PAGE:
[Updated] Today, the Wisconsin Assembly begins the final stages of debate on a “right to work” bill, Reuters reports. Assuming it passes, Governor Scott Walker could sign it as early as next week. Reuters spoke with Ben Sachs, who explained that the law could weaken unions over time, and because unions typically support Democrats, this could eventually “disable the political opposition.” We’ve explained the background of this bill and posted a legal analysis.
An op-ed in the Wall Street Journal argues that Wisconsin’s new “right to work” bill will increase economic competitiveness in that state. It cites evidence from the Bureau of Labor Statistics that “right to work” states have seen a faster increase in job growth between 2003 and 2013 than non-“right to work” states. CNBC News, however, writes that other researchers have found that “right to work” laws do not increase job growth at all.
The Washington Post and ProPublica both have reports on newly emerging flaws in the nation’s workers’ compensation system. The ProPublica investigative report documents how states have dramatically weakened workers’ compensation in the past two decades. It found that since 2003, 33 states have past laws limiting which employees can access compensation, and how much payment they can receive. It argues that this shifts the costs of workplace accidents to taxpayers and the injured worker. The Post adds that a on a recent Department of Labor report found that low-wage workers, and especially Latino workers, are disproportionately injured on the job. And because many of these workers are misclassified as independent contractors, they are less likely to report the injury, and less able to seek compensation.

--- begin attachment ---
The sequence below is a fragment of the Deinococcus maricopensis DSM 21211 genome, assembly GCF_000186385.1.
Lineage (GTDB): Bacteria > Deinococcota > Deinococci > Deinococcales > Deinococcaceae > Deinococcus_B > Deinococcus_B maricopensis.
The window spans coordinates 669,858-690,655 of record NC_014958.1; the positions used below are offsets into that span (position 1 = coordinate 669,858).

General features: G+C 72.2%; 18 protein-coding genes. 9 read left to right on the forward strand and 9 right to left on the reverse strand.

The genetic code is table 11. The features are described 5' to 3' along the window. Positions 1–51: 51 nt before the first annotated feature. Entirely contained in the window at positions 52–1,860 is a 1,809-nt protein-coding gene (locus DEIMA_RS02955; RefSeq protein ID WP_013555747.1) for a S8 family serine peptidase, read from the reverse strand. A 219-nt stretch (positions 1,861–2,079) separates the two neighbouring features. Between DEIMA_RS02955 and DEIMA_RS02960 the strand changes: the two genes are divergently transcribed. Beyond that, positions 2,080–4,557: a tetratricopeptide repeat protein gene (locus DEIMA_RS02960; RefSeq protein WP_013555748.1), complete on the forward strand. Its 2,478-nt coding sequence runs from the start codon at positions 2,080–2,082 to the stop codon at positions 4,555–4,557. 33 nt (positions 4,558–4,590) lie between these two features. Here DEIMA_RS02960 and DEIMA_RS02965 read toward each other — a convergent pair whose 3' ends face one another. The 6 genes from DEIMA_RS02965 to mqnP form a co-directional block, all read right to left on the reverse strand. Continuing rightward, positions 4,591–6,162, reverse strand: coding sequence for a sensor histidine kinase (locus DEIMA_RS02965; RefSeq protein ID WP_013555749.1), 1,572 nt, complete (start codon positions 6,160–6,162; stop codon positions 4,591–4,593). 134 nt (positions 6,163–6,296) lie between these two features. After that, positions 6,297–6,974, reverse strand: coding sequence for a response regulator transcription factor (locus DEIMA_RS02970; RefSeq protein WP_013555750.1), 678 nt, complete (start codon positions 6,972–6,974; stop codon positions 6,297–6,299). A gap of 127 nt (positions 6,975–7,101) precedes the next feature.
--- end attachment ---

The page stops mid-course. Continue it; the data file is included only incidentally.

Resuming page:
In sports news, the New York Times reports that Major League Soccer players may go on strike. The players’ union and the league are in a dispute over salaries and free agency rules. Last year, the minimum salary was $36,500, and free agents (players who could be redrafted by another team) could only be paid at their pre-existing salary rate. The players union wants free agents to have the ability to negotiate for a higher salary and then choose which offer to accept, rather than being assigned to a new team with no say in the matter. A strike could be called as early as Wednesday.